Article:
The judgment, in addition to providing fresh guidance on the concept of “unforeseeable adverse  physical conditions”, provides a useful interpretation of the notice provisions under the FIDIC  forms of contract, particularly in the context of termination. One of the questions before the  court was whether the notice had been effective or not, or in other words, was the failure to  comply fully with clause 1.3 fatal to the termination? Substantive compliance The Judge, Mr Justice Akenhead, reviewed a string of cases which had looked at the question as to  whether “strict compliance” was necessary to make a notice effective. The wording of the clause was  vital: did it expressly set out that the notice needed to comply with clause 1.3 to be valid? The  answer was no: under the FIDIC Yellow Book, clause  15 and clause 1.3 do not contain words that  make strict compliance a “condition precedent” to termination. The Judge was keen to stress that in answering  this question in the context of building and engineering contracts, commercial realities need to be  taken into account, including what was the “primary purpose” of the clause. If the purpose could be  achieved without strict compliance, as was the case here, then strict compliance was not necessary.

However, the Judge was also keen to stress that termination was a “serious step” and that there  “needs to be substantive compliance with the contractual provisions to achieve an effective  contractual termination”. This required the notice to be given in sufficiently clear terms, and  served on a person with appropriate seniority within the company. In this case, the notice had been  served on OHL’s Project Manager at the site office where many other communications had been sent and  received, and therefore this requirement was satisfied.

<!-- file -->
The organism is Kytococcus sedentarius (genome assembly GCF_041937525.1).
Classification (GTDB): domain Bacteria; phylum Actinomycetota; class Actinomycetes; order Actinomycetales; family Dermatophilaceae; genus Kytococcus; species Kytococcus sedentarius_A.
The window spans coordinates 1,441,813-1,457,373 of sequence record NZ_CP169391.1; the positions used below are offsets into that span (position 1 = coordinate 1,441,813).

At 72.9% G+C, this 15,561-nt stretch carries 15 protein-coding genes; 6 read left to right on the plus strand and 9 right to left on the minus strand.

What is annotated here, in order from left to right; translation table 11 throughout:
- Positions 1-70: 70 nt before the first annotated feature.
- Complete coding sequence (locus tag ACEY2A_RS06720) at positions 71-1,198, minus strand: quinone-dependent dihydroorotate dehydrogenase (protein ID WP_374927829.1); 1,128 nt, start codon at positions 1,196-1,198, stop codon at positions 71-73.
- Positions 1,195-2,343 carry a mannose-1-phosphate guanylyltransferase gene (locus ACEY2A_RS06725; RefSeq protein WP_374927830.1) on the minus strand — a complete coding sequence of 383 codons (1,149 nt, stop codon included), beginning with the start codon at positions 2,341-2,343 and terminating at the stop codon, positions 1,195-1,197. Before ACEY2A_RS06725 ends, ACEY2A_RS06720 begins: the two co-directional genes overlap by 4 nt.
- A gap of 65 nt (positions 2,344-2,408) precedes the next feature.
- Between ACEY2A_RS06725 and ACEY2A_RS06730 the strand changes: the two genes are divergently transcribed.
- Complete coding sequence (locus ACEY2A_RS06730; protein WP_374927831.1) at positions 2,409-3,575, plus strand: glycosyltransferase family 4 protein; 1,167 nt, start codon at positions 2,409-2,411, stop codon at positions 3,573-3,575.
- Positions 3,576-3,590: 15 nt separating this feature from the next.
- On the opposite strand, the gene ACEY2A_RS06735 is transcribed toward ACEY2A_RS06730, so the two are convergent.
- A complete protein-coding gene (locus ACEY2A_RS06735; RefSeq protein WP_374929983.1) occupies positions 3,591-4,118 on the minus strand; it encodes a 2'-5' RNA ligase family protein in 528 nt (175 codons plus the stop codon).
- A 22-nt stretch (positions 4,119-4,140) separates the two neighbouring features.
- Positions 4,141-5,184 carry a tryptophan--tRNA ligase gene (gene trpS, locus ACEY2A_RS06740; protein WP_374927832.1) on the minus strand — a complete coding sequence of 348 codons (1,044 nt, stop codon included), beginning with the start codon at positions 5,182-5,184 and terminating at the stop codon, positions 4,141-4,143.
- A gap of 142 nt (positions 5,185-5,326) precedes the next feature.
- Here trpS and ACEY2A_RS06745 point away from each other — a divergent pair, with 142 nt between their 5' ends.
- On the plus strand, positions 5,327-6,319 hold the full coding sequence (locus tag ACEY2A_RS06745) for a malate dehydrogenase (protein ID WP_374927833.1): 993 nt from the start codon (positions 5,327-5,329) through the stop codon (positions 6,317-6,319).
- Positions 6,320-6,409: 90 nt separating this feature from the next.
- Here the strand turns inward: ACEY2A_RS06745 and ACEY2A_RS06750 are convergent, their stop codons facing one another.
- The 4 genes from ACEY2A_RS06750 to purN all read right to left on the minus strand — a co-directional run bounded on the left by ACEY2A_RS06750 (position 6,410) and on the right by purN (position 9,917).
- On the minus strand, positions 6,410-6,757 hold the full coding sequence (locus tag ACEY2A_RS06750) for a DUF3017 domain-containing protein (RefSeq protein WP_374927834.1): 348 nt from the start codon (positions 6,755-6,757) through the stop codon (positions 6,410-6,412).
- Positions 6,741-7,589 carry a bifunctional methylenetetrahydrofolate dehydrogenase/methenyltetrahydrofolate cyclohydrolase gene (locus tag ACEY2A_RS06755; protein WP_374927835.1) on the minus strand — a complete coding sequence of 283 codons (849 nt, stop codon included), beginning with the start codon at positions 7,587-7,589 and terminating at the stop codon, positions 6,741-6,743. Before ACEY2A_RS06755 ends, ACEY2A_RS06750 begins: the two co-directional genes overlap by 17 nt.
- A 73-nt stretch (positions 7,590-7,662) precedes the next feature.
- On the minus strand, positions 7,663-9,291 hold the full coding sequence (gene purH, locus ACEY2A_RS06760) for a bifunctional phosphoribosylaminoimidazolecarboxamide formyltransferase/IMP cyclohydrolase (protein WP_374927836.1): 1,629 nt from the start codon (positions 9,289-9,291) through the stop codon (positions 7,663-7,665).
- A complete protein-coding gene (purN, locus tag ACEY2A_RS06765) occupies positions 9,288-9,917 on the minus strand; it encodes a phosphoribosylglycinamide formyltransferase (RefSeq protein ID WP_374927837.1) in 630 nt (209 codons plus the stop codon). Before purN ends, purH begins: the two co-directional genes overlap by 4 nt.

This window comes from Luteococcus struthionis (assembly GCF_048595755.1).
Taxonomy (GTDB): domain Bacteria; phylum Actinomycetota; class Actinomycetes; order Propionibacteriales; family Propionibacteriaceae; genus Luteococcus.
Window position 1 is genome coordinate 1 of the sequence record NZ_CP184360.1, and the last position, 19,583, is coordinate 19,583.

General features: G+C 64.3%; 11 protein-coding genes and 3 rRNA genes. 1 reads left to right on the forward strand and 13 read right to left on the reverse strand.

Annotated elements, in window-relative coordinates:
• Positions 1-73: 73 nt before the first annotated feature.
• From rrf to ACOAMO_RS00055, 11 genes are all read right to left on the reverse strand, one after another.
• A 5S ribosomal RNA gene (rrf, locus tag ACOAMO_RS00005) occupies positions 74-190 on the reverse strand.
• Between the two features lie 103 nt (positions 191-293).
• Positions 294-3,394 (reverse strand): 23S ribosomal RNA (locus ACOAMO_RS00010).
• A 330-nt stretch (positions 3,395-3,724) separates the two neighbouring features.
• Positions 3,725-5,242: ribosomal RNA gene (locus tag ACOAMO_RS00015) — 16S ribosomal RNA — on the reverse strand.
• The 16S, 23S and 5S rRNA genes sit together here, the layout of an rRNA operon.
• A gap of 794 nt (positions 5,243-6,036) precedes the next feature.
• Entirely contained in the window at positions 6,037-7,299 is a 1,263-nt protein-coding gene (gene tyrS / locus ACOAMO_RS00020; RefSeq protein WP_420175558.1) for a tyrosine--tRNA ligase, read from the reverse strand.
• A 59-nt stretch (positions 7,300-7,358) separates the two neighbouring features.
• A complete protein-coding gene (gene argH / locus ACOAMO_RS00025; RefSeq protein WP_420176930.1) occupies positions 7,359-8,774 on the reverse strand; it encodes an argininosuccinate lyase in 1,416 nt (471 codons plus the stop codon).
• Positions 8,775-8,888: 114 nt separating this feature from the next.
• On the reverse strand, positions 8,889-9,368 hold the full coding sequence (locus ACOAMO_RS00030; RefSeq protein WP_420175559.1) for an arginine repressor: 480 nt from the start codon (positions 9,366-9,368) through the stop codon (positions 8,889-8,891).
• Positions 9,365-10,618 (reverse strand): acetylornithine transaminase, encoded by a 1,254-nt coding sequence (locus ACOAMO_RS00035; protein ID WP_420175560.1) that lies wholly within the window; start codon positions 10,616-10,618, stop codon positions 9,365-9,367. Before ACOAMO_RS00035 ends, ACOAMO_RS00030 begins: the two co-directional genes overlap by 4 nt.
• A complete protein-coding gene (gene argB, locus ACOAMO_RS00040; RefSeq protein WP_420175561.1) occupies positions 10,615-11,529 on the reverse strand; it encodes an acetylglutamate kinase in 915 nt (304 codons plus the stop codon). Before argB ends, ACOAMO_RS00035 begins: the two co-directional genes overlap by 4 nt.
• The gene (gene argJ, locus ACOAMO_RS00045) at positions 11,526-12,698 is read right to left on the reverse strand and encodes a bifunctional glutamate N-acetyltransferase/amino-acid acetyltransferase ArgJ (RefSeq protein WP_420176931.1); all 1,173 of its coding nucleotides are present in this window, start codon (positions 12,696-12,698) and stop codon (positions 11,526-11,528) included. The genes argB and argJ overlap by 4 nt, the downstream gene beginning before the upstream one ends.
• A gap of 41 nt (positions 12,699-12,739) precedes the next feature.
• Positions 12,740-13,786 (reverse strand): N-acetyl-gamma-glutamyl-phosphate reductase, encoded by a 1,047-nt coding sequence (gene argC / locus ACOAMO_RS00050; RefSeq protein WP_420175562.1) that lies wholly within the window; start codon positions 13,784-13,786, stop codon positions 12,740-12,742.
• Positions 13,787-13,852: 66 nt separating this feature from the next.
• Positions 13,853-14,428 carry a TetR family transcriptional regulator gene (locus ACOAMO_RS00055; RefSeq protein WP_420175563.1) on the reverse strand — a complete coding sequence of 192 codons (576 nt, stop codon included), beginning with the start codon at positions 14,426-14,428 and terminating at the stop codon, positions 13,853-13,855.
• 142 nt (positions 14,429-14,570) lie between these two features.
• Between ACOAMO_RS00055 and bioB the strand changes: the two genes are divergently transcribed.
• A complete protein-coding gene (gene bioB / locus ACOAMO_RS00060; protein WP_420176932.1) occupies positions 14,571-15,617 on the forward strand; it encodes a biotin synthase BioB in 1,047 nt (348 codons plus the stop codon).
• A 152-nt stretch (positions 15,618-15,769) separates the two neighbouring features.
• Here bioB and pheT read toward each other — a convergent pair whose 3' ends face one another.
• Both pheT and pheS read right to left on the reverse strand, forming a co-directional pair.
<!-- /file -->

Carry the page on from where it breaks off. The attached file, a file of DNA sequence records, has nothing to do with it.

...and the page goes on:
No repudiation

Having decided that the notice had been validly served, Mr Justice Akenhead did not need to deal  with the issue of repudiation. However, he took the opportunity to observe that the technical  deficiencies in the notice would not amount to a repudiation of the contract by the Employer. Relying on past authorities, he held that the service of   a “valid and actually well-founded  termination notice  at the technically wrong address” could not constitute a repudiation of the contract. It was therefore the Contractor who had repudiated the contract and not the Employer, when erroneously treating the contract as  being at end on the grounds of ineffective service. Further, the Judge noted that the subsequent  issue of a conforming notice would in any event have “cured” the initial deficiencies.


This judgment provides some comfort to those wishing to terminate: it is clear that under the FIDIC forms of contract a “commercially realistic  interpretation” needs to be taken, and that strict compliance is not necessary in order for a  termination notice to be effective. That said, in all cases it will be necessary to show that the  notice has actually been served, and the easiest way to do this of course will be to comply with  the contractual provisions

In short, many of these issues can be avoided. Time invested at the outset of a project in  thoroughly drafting or reviewing the terms of a contract and getting it right is time well spent.  Adopting even simple measures will go a long way.